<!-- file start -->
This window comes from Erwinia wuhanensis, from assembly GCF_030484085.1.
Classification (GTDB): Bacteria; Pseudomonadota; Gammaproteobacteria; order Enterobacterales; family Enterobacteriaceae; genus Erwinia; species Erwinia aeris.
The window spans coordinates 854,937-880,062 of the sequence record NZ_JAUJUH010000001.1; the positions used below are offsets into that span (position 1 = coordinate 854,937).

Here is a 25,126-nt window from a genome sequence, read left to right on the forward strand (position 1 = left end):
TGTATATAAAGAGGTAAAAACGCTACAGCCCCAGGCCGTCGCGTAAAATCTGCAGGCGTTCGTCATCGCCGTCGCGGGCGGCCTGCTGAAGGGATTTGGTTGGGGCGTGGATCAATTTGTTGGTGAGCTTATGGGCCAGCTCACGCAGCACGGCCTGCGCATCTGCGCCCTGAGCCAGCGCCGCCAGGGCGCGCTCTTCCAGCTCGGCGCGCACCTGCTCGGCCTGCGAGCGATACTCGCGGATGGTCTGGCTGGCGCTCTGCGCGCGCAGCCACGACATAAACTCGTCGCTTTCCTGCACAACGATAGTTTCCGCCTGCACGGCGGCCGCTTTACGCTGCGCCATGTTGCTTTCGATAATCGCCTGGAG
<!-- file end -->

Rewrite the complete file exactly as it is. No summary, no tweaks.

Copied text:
This window comes from Erwinia wuhanensis, from assembly GCF_030484085.1.
Classification (GTDB): Bacteria; Pseudomonadota; Gammaproteobacteria; order Enterobacterales; family Enterobacteriaceae; genus Erwinia; species Erwinia aeris.
The window spans coordinates 854,937-880,062 of the sequence record NZ_JAUJUH010000001.1; the positions used below are offsets into that span (position 1 = coordinate 854,937).

Here is a 25,126-nt window from a genome sequence, read left to right on the forward strand (position 1 = left end):
TGTATATAAAGAGGTAAAAACGCTACAGCCCCAGGCCGTCGCGTAAAATCTGCAGGCGTTCGTCATCGCCGTCGCGGGCGGCCTGCTGAAGGGATTTGGTTGGGGCGTGGATCAATTTGTTGGTGAGCTTATGGGCCAGCTCACGCAGCACGGCCTGCGCATCTGCGCCCTGAGCCAGCGCCGCCAGGGCGCGCTCTTCCAGCTCGGCGCGCACCTGCTCGGCCTGCGAGCGATACTCGCGGATGGTCTGGCTGGCGCTCTGCGCGCGCAGCCACGACATAAACTCGTCGCTTTCCTGCACAACGATAGTTTCCGCCTGCACGGCGGCCGCTTTACGCTGCGCCATGTTGCTTTCGATAATCGCCTGGAG